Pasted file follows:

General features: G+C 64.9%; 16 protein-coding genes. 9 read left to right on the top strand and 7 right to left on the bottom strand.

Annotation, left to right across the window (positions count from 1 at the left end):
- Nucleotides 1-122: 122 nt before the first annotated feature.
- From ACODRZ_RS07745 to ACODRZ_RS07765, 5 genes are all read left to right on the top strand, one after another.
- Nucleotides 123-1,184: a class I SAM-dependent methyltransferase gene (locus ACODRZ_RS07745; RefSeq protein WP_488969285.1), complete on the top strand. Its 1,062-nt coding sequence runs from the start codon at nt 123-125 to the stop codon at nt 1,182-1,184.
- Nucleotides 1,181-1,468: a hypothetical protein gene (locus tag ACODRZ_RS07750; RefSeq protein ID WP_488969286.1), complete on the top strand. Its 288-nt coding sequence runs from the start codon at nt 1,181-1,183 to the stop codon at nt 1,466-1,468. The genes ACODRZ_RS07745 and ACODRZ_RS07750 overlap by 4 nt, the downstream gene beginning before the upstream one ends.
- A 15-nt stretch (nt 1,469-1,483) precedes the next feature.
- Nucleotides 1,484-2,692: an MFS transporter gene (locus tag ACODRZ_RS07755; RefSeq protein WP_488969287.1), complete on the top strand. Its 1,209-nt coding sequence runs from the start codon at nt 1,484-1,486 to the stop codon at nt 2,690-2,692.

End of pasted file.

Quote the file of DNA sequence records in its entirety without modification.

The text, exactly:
General features: G+C 64.9%; 16 protein-coding genes. 9 read left to right on the top strand and 7 right to left on the bottom strand.

Annotation, left to right across the window (positions count from 1 at the left end):
- Nucleotides 1-122: 122 nt before the first annotated feature.
- From ACODRZ_RS07745 to ACODRZ_RS07765, 5 genes are all read left to right on the top strand, one after another.
- Nucleotides 123-1,184: a class I SAM-dependent methyltransferase gene (locus ACODRZ_RS07745; RefSeq protein WP_488969285.1), complete on the top strand. Its 1,062-nt coding sequence runs from the start codon at nt 123-125 to the stop codon at nt 1,182-1,184.
- Nucleotides 1,181-1,468: a hypothetical protein gene (locus tag ACODRZ_RS07750; RefSeq protein ID WP_488969286.1), complete on the top strand. Its 288-nt coding sequence runs from the start codon at nt 1,181-1,183 to the stop codon at nt 1,466-1,468. The genes ACODRZ_RS07745 and ACODRZ_RS07750 overlap by 4 nt, the downstream gene beginning before the upstream one ends.
- A 15-nt stretch (nt 1,469-1,483) precedes the next feature.
- Nucleotides 1,484-2,692: an MFS transporter gene (locus tag ACODRZ_RS07755; RefSeq protein WP_488969287.1), complete on the top strand. Its 1,209-nt coding sequence runs from the start codon at nt 1,484-1,486 to the stop codon at nt 2,690-2,692.